11. 11.

    Glushko T, Banjar SSA, Nahal A, Colmegna I. Brown tumor of the pelvis. Cleve Clin J Med. 2015;82:799–800.

    Article  Google Scholar 

  12. 12.

    Bandeira F, Cassibba S. Hyperparathyroidism and Bone Health. Curr Rheumatol Rep. 2015;17:48.

    Article  Google Scholar 

  13. 13.

    Atabek ME, Pirgon O, Sert A, Esen HH. Extensive brown tumors caused by parathyroid adenoma in an adolescent patient. Eur J Pediatr. 2008;167:117–9.

    Article  Google Scholar 

  14. 14.

    Eklioglu BS, Atabek ME, Akyürek N. Parathyroid adenoma presented with multiple brown tumors and nephrocalcinosis. J Pediatr Endocrinol Metab. 2013;26:213–4.

    PubMed  Google Scholar 

  15. 15.

    Satpathy AS, Dasgupta A, Dutta C, Mohan NVK, Satpathy S. Osteitis fibrosa cystica of mandible in hyperparathyroidism-jaw tumor syndrome: A rare presentation and review of literature. Natl J Maxillofac Surg. 2017;8:162–6.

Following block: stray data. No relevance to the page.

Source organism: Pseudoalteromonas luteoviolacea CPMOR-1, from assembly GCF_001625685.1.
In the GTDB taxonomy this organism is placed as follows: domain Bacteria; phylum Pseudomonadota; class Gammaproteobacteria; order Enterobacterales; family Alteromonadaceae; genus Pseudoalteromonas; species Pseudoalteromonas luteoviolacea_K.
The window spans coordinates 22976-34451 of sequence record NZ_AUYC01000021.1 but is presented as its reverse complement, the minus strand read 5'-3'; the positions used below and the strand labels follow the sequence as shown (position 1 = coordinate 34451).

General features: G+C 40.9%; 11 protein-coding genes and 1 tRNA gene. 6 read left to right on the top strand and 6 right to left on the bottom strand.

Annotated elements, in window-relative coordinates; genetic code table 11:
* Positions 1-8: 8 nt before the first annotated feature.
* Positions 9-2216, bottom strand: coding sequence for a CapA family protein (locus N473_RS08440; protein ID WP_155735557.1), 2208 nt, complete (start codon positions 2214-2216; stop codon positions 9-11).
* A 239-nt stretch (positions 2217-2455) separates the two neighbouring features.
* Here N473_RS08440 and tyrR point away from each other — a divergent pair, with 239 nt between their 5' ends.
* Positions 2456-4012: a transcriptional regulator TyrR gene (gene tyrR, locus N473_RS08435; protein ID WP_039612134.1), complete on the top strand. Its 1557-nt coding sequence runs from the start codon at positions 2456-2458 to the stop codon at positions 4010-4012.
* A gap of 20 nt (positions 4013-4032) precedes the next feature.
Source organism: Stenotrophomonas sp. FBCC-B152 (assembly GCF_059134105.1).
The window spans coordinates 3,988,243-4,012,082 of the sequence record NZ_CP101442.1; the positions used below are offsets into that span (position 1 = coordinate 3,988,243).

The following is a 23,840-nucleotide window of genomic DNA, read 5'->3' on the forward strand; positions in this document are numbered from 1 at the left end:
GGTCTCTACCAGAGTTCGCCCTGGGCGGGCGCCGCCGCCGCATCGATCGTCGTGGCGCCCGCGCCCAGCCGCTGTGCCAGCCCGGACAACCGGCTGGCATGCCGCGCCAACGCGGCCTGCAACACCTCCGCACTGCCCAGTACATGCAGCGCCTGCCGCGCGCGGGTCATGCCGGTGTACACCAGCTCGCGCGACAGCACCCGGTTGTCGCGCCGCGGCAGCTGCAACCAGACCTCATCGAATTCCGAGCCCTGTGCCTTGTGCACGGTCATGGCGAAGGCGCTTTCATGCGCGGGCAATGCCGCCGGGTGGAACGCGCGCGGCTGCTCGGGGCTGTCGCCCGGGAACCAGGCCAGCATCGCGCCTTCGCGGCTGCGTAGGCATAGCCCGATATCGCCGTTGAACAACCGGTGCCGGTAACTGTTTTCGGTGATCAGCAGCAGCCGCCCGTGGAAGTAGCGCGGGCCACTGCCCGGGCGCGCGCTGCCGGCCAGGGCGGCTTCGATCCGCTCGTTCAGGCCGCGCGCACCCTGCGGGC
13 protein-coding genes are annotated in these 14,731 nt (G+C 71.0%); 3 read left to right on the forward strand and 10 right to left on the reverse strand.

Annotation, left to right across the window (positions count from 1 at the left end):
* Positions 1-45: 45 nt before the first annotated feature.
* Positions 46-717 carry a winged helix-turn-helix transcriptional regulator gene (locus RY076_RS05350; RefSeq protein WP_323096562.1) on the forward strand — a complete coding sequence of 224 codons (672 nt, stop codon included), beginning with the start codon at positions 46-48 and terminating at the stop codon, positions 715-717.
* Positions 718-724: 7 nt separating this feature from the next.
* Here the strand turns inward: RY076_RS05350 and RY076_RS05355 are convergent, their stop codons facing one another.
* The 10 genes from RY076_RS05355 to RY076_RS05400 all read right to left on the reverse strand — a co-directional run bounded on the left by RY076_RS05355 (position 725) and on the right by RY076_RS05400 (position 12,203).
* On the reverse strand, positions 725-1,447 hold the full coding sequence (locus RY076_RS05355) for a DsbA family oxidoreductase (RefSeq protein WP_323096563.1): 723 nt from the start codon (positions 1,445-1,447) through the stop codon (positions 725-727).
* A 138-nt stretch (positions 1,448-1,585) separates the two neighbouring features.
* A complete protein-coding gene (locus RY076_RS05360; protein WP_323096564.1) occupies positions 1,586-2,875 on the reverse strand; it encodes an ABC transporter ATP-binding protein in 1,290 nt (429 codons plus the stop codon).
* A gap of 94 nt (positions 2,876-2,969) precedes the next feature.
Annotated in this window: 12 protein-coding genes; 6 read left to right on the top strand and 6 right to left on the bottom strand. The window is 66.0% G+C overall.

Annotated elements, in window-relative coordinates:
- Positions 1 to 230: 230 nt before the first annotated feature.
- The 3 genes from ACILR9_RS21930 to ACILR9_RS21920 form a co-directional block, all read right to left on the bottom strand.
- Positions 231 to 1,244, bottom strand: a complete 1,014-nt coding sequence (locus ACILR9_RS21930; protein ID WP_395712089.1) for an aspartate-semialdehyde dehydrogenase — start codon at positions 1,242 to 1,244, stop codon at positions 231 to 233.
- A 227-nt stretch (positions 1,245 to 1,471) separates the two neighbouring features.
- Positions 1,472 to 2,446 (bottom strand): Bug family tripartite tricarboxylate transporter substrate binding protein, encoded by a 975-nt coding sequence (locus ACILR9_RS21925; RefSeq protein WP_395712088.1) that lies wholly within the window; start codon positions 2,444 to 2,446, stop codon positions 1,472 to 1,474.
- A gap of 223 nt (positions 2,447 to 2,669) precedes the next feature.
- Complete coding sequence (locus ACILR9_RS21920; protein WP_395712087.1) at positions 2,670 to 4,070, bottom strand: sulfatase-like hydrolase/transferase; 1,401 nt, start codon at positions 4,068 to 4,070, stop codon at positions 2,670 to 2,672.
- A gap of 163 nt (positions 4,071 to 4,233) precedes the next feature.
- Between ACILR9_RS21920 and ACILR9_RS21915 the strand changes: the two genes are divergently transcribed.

Article  Google Scholar 

  16. 16.

    Aslan S, Bilgici MC, Bernay RF, Aydin HM, Selcuk MB. Parathyroid adenoma presenting with multiple Brown tumors in an adolescent patient. North Clin Istanb. 2018;5:361–4.

    PubMed  PubMed Central  Google Scholar 

  17. 17.

    Lando HM. A case report of a patient with hyperparathyroidism and presumed sellar/parasellar brown tumor. Endocr Regul. 2012;46:31–6.

    CAS  Article  Google Scholar 

  18. 18.

    Radulescu D, Chis B, Donca V, Munteanu V. Brown tumors of the femur and pelvis secondary to a parathyroid carcinoma: report of one case. Rev Med Chil. 2014;142:919–23.

    Article  Google Scholar 

  19. 19.

    Witteveen JE, van Thiel S, Romijn JA, Hamdy N a. T. Hungry bone syndrome: still a challenge in the post-operative management of primary hyperparathyroidism: a systematic review of the literature. Eur J Endocrinol. 2013;168:R45-53.

  20. 20.

    Mayilvaganan S, Vijaya Sarathi HA, Shivaprasad C. Preoperative zoledronic acid therapy prevent hungry bone syndrome in patients with primary hyperparathyroidism. Indian J Endocrinol Metab. 2017;21:76–9.

    CAS  Article  Google Scholar 

  21. 21.